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Lisa A. Kramer: Woman Wielding Words

Writer, theatre artist, educator and woman of many dreams

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Racist Does not Mean Dumb or Deplorable

By Lisa KramerNovember 21, 2016Comments Off

“The people America has forgotten about are the ones who voted for Donald Trump. It does not matter if you agree with Trump. It does not matter if you believe that these people voted for a candidate who won’t actually help them. What matters is that the red electoral college map was a scream for help, and we’re screaming racist so loud we don’t hear them. Hatred didn’t elect Donald Trump; People did.” (Victoria Sanders, “Hate Didn’t Elect Donald Trump; People Did)

Please, read what I am saying before you react.

As I struggle with what this new country is, I have also struggled with how to be open and understanding of people who see the world so differently from me. This is something I have tried to do all my life, but when so much anger and hate is being spread around–and when I carry it inside myself as well–it is hard to listen to the voice inside saying we have to build bridges, not walls.

The article I linked to above has helped me work through some of my thoughts.

“Racism” as defined by the American Heritage Dictionary:

  • n. The belief that race accounts for differences in human character or ability and that a particular race is superior to others

  • n. Discrimination or prejudice based on race.

There is nothing in that definition that says “a position held by people of inferior intelligence.” In fact, there is overwhelming evidence provided on a daily basis that shows well-educated, intelligent people, often hold prejudicial or racist beliefs.

So where does it come from? I believe it comes from fear and lack of exposure. It is taught. It comes from a society that lives by an “Us and Them” philosophy.

  • We don’t have something because they took it from us.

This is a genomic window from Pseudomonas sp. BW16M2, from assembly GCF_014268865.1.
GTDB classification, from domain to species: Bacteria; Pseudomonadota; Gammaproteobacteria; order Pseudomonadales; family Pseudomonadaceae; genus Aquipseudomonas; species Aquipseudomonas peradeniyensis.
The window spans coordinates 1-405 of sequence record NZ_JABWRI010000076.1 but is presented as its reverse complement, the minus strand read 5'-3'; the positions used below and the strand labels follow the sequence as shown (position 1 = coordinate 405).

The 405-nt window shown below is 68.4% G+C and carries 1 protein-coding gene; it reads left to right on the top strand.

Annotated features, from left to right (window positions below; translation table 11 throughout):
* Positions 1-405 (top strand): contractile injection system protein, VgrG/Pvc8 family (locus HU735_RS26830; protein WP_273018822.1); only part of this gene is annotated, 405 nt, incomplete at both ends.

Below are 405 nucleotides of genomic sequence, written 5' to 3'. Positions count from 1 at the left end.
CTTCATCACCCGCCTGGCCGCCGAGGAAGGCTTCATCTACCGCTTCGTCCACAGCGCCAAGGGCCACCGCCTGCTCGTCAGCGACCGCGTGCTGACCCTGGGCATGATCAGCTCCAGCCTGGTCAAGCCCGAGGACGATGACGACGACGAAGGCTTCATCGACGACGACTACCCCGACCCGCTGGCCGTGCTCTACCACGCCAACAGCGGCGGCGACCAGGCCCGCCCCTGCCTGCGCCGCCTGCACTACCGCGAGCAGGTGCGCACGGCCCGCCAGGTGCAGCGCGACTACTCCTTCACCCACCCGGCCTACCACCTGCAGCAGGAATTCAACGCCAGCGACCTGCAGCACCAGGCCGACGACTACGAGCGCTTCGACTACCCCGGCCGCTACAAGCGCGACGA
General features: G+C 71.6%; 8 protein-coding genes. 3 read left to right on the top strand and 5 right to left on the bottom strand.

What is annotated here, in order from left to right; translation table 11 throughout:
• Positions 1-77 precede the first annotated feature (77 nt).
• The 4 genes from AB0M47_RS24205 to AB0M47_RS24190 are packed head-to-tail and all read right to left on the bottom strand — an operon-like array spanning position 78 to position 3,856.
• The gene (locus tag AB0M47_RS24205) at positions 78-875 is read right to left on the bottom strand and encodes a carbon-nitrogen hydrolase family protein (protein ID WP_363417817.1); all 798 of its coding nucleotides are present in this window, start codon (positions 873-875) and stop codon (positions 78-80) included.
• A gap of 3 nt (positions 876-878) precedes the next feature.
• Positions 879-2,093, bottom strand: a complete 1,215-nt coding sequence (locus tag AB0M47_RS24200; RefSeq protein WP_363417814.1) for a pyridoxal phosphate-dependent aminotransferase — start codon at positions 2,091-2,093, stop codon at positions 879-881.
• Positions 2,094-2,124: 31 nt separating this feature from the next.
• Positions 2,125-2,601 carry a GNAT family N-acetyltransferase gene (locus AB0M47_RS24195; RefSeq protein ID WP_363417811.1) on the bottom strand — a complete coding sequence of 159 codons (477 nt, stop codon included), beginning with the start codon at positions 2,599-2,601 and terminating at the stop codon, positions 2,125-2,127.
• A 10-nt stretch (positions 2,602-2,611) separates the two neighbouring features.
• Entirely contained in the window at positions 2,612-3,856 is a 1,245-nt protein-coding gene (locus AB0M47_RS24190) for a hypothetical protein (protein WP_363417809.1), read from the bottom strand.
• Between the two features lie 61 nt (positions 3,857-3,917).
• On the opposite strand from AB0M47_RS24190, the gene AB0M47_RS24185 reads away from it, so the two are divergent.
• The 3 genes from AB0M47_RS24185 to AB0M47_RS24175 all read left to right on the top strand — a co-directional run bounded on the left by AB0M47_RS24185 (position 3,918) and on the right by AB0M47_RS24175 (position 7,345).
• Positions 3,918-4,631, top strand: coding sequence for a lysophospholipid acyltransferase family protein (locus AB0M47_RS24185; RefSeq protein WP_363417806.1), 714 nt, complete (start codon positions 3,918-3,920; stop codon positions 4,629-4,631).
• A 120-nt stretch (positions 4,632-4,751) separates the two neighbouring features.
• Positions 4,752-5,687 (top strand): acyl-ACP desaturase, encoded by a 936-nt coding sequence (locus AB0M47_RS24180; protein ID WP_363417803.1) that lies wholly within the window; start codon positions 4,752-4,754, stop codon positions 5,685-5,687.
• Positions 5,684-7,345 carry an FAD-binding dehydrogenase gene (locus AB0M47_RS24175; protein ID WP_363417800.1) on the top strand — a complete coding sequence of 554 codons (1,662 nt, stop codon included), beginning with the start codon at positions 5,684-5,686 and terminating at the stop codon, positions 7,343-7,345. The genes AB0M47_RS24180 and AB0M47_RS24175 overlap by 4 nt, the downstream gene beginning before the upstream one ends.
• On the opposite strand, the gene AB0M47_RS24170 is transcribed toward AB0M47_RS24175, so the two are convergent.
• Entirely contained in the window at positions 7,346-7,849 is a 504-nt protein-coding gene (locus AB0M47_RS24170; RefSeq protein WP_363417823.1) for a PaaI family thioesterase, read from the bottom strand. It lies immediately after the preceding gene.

• We can’t be special if they are the same as us.

All of us go through some stage of this. All of us react to difference. If your first experience with someone different from you is negative, then it is logical that it would affect your interaction with those you perceive as Others. I’ve written elsewhere of how I started to come to terms with my own biases, a painful journey that never really ends. I question my responses every day, in this journey to be open to the world around me. I think it is naive and irresponsible for anyone to claim that they are not biased or prejudiced in any way.

For me, this means that, even though some people might have voted out of racism, I don’t hate them for it. I truly believe that people could learn if only we shared stories and truths with each other in open conversation. If only we listened to each other instead of the voices of dissension feeding us horrific stories.

When I was living in Kansas, I taught stage makeup. It wasn’t a huge class, so sometimes the discussions as my students were practicing technique wandered in many different directions. For some reason, one day, it came out that I was Jewish. One of the students, a young woman who came from a nearby farming community, stopped what she was doing and stared at me.

“Oh!” She said, a look of shock on her face. “I never thought . . . can I touch you? I’ve never seen a Jew before.”

Need I say more? Did I hate her? No, of course not. Was I uncomfortable? Yes, because it was awkward. Did I lead her into a conversation where she could learn more about me? Yes.

The point is, racism or prejudice does not mean someone is dumb or deplorable. It can sometimes mean they simply have not been exposed to something different.

However–and this is important–racist acts done with knowledge and choice does make someone deplorable.

To me, that means the people our president-elect is putting into power, who know full well what choices they are making, are deplorable.

He, himself, is deplorable.

These are all people who have had opportunities to meet with people different from them, but have built walls around their own beliefs to the extent that they choose to hate. That is what is deplorable.

I am not angry at his supporters who genuinely believed he would help them, and who fear diversity because they have no experience with it. I am angry with the people who chose hate knowing that there are other paths. They are the ones who have chosen to act with hate, and that to me is truly deplorable.

We have to find a way to bridge the gaps that divide us. It’s our only hope for the future.

I believe, the solution lies in the sharing of stories, and the connections we build through creative acts.

Creation is the opposite of hate.

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